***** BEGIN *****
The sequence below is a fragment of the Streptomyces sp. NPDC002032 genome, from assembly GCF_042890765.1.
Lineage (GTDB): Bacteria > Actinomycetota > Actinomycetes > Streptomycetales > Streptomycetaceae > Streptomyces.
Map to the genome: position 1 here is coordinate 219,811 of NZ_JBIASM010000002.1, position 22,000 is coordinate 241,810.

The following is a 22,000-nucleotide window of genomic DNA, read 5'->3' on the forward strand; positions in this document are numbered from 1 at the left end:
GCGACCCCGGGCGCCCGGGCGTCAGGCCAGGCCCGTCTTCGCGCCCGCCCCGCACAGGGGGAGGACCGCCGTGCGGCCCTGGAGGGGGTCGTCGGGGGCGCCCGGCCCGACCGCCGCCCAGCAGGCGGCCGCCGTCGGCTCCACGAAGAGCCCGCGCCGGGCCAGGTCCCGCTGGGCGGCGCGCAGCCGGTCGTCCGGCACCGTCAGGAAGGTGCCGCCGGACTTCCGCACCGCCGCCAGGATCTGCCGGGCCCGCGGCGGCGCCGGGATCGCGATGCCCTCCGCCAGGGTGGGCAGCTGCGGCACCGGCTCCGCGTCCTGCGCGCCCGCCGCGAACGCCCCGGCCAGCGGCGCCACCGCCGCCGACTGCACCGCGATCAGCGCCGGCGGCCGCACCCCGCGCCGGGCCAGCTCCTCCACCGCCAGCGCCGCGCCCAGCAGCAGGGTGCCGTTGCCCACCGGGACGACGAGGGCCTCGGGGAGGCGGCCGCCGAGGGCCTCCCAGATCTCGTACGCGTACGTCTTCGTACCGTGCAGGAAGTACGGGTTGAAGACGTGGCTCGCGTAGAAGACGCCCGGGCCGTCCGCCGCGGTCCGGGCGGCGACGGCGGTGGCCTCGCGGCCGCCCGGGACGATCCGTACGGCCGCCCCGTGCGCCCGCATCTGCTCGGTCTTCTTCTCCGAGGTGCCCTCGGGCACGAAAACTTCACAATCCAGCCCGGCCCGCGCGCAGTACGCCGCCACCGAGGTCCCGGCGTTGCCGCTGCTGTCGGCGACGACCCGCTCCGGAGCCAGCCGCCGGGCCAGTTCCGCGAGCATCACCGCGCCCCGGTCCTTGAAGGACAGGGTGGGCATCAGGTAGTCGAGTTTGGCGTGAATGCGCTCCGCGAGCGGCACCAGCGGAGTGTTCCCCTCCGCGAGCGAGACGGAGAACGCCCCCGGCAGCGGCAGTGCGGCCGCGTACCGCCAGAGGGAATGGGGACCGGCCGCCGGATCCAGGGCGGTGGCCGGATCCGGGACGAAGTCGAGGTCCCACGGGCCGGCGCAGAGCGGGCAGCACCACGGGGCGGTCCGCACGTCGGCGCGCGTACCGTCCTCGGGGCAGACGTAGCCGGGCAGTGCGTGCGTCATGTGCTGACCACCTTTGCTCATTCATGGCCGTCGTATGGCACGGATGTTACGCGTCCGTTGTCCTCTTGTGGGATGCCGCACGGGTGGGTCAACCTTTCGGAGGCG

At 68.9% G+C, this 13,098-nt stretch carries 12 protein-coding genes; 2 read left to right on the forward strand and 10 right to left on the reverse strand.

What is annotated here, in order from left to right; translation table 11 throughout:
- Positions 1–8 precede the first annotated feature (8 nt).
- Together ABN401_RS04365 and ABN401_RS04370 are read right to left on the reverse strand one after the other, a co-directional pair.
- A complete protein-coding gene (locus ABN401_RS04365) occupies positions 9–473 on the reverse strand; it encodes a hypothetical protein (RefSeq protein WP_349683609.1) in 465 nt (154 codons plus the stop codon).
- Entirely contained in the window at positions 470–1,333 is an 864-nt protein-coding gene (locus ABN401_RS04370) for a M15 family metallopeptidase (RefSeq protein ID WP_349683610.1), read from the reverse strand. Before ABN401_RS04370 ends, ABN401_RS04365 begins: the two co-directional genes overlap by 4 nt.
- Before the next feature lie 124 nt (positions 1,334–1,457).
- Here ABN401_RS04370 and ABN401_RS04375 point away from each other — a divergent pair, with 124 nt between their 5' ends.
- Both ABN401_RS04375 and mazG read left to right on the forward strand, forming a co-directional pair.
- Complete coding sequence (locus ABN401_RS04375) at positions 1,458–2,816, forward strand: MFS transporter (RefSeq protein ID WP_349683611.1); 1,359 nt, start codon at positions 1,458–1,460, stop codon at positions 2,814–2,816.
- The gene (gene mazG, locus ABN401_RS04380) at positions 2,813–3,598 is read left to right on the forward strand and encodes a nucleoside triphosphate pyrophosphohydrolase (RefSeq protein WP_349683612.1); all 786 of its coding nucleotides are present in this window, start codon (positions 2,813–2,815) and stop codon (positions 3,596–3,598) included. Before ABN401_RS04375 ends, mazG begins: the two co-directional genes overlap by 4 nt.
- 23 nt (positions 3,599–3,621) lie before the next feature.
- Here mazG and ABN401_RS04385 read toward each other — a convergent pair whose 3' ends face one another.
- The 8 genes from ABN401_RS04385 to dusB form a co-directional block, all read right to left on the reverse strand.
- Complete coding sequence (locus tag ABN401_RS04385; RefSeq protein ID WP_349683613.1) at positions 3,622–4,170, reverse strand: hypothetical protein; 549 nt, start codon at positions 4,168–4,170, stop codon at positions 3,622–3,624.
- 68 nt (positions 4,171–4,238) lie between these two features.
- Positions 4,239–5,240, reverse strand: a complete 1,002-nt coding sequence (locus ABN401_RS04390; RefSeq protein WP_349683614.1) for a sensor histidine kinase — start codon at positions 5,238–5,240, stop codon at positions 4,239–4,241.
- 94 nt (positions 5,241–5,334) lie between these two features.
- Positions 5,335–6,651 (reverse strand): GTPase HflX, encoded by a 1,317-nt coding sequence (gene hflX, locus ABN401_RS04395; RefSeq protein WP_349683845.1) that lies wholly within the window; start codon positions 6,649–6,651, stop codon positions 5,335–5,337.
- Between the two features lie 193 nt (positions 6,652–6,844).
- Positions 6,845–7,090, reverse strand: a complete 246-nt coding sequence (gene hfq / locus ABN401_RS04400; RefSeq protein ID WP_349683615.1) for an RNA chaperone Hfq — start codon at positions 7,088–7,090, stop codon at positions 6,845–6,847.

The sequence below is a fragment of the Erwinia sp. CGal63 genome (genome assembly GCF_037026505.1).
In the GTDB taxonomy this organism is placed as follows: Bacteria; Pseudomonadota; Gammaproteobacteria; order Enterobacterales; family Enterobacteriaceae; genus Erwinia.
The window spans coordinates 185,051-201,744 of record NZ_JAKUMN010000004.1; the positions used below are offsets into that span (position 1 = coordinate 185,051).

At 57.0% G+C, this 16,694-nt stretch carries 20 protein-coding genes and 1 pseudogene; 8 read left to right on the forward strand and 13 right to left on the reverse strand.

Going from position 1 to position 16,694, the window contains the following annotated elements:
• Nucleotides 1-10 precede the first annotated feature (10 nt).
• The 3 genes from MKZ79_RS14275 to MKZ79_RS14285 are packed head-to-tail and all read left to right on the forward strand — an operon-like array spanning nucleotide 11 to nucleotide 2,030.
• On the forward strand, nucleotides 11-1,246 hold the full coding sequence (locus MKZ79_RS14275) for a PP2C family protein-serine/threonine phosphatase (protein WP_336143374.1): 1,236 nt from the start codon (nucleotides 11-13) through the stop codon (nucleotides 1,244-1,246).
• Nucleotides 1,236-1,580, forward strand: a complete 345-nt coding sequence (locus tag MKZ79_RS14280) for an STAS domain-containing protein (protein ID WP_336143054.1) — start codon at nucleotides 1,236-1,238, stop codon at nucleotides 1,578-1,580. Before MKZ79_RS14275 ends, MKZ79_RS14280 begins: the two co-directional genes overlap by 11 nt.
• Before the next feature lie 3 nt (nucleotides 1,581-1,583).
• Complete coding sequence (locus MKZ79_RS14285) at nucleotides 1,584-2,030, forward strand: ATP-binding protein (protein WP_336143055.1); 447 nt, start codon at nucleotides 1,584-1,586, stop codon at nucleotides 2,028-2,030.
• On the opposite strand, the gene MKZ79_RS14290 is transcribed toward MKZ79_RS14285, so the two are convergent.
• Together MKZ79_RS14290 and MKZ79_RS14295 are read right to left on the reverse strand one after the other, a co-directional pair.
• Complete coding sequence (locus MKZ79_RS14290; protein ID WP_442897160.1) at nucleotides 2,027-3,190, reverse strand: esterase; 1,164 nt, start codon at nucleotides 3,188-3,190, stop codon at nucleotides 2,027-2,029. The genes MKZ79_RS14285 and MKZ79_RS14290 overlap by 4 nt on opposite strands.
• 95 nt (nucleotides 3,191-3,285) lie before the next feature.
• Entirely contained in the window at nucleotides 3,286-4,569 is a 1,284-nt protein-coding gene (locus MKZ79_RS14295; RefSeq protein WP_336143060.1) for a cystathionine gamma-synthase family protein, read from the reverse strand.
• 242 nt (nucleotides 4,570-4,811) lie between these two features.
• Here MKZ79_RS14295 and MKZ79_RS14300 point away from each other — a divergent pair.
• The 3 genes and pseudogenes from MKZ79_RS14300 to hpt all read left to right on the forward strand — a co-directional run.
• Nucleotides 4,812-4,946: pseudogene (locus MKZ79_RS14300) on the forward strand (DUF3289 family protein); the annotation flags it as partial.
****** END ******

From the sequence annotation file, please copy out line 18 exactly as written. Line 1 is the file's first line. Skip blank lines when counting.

- Here mazG and ABN401_RS04385 read toward each other — a convergent pair whose 3' ends face one another.